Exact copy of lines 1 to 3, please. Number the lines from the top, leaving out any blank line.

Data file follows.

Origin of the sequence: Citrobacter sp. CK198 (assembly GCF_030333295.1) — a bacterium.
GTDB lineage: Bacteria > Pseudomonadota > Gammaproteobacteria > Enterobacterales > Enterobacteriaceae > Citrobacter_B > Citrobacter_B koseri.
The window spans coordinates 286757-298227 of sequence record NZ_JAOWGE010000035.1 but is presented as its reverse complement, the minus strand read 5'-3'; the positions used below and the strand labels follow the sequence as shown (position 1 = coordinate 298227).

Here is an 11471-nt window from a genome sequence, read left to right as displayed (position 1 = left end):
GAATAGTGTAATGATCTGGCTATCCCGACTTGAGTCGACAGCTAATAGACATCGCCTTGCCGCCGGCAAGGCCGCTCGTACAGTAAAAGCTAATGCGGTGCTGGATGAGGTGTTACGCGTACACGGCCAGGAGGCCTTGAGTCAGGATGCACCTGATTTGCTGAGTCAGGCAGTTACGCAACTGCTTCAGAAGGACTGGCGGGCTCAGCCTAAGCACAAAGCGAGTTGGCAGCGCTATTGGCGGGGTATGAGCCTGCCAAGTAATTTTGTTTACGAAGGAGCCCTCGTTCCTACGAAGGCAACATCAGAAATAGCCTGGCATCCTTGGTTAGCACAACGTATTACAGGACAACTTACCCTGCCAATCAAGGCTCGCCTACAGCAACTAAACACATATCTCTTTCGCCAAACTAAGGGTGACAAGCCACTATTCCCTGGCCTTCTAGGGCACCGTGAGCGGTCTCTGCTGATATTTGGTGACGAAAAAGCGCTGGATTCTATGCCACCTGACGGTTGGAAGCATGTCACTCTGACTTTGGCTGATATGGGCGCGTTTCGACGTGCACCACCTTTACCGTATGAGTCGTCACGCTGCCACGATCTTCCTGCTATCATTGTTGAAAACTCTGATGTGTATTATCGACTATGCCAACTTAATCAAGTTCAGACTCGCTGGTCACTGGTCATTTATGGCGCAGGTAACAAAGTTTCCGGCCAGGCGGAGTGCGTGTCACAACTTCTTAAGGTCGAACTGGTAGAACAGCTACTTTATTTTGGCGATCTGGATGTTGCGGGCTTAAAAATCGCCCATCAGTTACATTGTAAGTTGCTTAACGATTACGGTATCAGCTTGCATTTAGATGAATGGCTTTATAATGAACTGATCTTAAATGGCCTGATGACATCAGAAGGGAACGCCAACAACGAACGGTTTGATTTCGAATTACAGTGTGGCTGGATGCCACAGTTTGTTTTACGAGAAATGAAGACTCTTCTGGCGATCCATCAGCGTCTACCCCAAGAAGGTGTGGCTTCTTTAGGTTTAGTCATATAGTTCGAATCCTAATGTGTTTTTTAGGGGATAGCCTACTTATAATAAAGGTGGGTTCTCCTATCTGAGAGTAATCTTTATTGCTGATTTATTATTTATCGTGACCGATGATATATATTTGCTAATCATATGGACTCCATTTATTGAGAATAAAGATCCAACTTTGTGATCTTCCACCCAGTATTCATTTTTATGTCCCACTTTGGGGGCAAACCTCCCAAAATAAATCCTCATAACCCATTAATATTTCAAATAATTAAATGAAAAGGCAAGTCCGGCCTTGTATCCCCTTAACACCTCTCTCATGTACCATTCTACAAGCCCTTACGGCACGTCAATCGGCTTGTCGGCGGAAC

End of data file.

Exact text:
Origin of the sequence: Citrobacter sp. CK198 (assembly GCF_030333295.1) — a bacterium.
GTDB lineage: Bacteria > Pseudomonadota > Gammaproteobacteria > Enterobacterales > Enterobacteriaceae > Citrobacter_B > Citrobacter_B koseri.
The window spans coordinates 286757-298227 of sequence record NZ_JAOWGE010000035.1 but is presented as its reverse complement, the minus strand read 5'-3'; the positions used below and the strand labels follow the sequence as shown (position 1 = coordinate 298227).